[FoRK] Do You Belong to The Church?
jtauber at jtauber.com
Wed May 5 12:32:13 PDT 2010
When I was 13 at high school in Australia a friend and I came up with an elaborate political system where basically everyone worked for a company and the company provided health and education, allocation of resources, etc.
We showed our economics teacher who said it was a very nice description of a planned economy. We were very confused. It was a *business* that ran things, there was no government. We were pro-business, not pro-government.
You see, from the ages of 9-12, I lived in Brunei where my father worked for Shell. I went to a company school, we lived in a company house with company furniture, we shopped at a company run supermarket. Growing up, to me, this was big business.
So in the last 10 years, as I've gotten more into classical liberalism, I've had trouble with the notion that big business is the pinnacle of capitalism.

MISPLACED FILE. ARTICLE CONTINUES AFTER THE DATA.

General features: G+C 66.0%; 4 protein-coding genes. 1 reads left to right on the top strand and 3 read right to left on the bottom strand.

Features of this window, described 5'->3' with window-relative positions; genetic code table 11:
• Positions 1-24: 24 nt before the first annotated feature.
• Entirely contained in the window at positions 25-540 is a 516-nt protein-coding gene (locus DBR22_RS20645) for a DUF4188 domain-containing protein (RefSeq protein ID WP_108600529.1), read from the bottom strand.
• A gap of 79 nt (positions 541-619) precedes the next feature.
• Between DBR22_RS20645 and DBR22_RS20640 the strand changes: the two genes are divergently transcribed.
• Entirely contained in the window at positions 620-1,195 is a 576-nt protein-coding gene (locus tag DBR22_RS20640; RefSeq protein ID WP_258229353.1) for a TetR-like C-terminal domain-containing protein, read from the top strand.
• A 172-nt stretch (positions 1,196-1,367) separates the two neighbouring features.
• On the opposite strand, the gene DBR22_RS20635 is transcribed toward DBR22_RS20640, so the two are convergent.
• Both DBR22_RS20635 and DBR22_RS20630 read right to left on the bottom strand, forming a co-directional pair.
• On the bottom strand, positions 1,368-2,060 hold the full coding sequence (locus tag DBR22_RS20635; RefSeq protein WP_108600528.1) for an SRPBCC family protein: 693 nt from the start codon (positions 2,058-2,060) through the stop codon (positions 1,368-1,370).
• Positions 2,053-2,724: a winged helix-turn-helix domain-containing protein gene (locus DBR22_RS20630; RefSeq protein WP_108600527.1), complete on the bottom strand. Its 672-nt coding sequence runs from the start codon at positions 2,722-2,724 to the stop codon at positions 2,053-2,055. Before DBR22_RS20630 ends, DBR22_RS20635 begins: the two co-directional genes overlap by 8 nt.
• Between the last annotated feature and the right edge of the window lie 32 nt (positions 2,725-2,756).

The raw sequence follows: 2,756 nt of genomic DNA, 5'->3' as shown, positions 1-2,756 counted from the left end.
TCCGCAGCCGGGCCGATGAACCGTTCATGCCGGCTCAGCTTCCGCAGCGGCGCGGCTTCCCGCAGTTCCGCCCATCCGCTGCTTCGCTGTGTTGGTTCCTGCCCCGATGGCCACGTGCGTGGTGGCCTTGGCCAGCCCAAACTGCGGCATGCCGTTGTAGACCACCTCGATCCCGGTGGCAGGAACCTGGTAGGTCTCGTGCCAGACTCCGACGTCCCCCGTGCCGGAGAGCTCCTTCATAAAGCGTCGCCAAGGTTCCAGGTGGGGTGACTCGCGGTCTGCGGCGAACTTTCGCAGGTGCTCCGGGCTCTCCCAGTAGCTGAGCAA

I said in a blog comment in 2005: "large companies have far more in common with centrally planned socialism than free market capitalism". Paul Graham said similar in an essay later that year: " most companies, for all their talk about the value of free markets, are run internally like commmunist states."
So I view freelancers as a far better example of free markets than big businesses and (heaven forbid) Goldman Sachs!
In my mind, any n-dimensional political classification needs a dimension where pro-government and pro-big-business are at the same end of the spectrum. Both Austrians (particular Kirzner et al) and Distributionalists would presumably be at the other.
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